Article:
Because I was too nervous. Because I was too small… down there. Me, me, me. But after telling my  gynecologist, she did a simple test with a q-tip, and I finally had my answer. The problem was me, but it came from a part of me that I can’t control.

I was given a diagnosis of vulvar vestibulitis syndrome and a tube of steroid cream meant to calm down the nerve endings in my vulva. I am to use the cream twice a day for a month and then check back in with my doctor.

I sighed. That’s not so bad. Twice a day, and then we’re good. Wow. How easy.

Then the doctor looked at me and said, “Then after this, you’re going to have to do some sessions of pelvic floor physical therapy because your muscles are so tight that the cream will only get you halfway.”

Darn. I knew there had to be a catch.

I took the cream and headed home, thinking- is this really worth it? Is it worth all of the work that it might entail simply to have pain free sex? I have my two children. I even had a tubal with my last one to make sure I only have two. So, sex would only be for pleasure at this point and nothing else.

Is sexual pleasure with your significant other worth working at? A few years ago, I might have simply pushed the idea from my head. I’m getting what I need sexually and I think my husband is too. He tells me he is. But how can I ever really know for sure?

My husband is amazing. Anyone who meets him could tell you that. He didn’t even have a problem with me writing this blog. He’s never pressured me to have this issue taken care of. He’s always said that it didn’t matter to him. But is that really the truth? Is it really the truth for me that sex doesn’t matter?

I won’t leave you with a cliffhanger. I’m using the cream. I plan on doing the therapy. There’s still a big section of my mind that thinks this is a lot of fuss for something that I’ve been dealing with adequately my entire life. But something is telling me I don’t have to deal with it- I want to deal with it. Something is telling me that with some work, maybe not even that much, that portion of the incredible relationship with my spouse that was shaky might become more stable.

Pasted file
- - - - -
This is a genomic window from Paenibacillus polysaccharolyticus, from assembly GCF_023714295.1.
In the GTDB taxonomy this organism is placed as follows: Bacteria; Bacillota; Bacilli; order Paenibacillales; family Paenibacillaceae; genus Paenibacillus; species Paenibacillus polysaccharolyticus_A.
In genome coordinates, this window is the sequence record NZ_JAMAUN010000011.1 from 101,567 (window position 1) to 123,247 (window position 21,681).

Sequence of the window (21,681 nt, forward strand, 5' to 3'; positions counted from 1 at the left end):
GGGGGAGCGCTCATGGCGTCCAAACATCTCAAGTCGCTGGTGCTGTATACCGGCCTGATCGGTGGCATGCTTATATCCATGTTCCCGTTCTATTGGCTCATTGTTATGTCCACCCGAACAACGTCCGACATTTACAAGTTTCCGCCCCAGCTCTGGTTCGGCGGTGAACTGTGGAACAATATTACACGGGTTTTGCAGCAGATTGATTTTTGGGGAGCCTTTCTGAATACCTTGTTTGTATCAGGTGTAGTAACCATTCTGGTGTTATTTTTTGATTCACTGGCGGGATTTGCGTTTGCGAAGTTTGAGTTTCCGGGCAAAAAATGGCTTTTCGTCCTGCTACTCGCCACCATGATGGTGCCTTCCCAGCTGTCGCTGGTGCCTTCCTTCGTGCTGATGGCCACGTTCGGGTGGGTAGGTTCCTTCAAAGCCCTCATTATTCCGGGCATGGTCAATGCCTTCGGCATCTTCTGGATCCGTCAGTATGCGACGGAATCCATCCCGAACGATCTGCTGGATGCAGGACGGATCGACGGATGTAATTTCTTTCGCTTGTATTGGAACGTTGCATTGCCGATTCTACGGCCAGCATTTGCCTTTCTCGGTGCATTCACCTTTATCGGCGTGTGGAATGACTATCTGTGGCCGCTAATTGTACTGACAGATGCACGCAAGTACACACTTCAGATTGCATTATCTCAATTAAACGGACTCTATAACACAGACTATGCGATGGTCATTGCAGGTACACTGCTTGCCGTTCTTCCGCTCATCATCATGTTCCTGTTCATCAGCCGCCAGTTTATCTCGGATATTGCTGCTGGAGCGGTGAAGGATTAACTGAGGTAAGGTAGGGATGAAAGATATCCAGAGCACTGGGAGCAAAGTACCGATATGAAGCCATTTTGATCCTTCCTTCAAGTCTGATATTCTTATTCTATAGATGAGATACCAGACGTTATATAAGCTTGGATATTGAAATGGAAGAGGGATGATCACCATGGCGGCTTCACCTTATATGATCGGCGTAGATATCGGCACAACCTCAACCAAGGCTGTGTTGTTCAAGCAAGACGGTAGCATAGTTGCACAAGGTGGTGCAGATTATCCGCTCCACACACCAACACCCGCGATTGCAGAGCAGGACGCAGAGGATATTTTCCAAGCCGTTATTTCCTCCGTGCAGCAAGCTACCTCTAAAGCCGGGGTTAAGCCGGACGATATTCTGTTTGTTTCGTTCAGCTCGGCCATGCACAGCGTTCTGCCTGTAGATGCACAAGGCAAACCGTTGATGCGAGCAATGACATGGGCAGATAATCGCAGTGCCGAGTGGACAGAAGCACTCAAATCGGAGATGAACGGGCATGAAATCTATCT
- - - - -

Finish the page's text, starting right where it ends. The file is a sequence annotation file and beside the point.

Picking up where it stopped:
Sex has always felt inaccessible.

Maybe after all of this, it might be something I can enjoy with my husband. And even though it might embarrass the hell out of them later on, I plan on telling my children that although sex is and always will be a complicated issue, it should always be something you you should talk about, especially with your doctor.

Ah, vulvodynia, you horrible land of pain. Although I may always be a citizen, I don’t have to pledge allegiance to you anymore.


  1. You are totally awesome. Real people have real issues that real people seek to tackle. Weak people run away and don’t grow like they could until they face Those issues. You are a fine example of a real person. Kudos.

  2. Meredith thank you so much for writing this and sharing your experience. I can only imagine there are loads of women out there that can benefit from your words. Your bravery is inspiring ?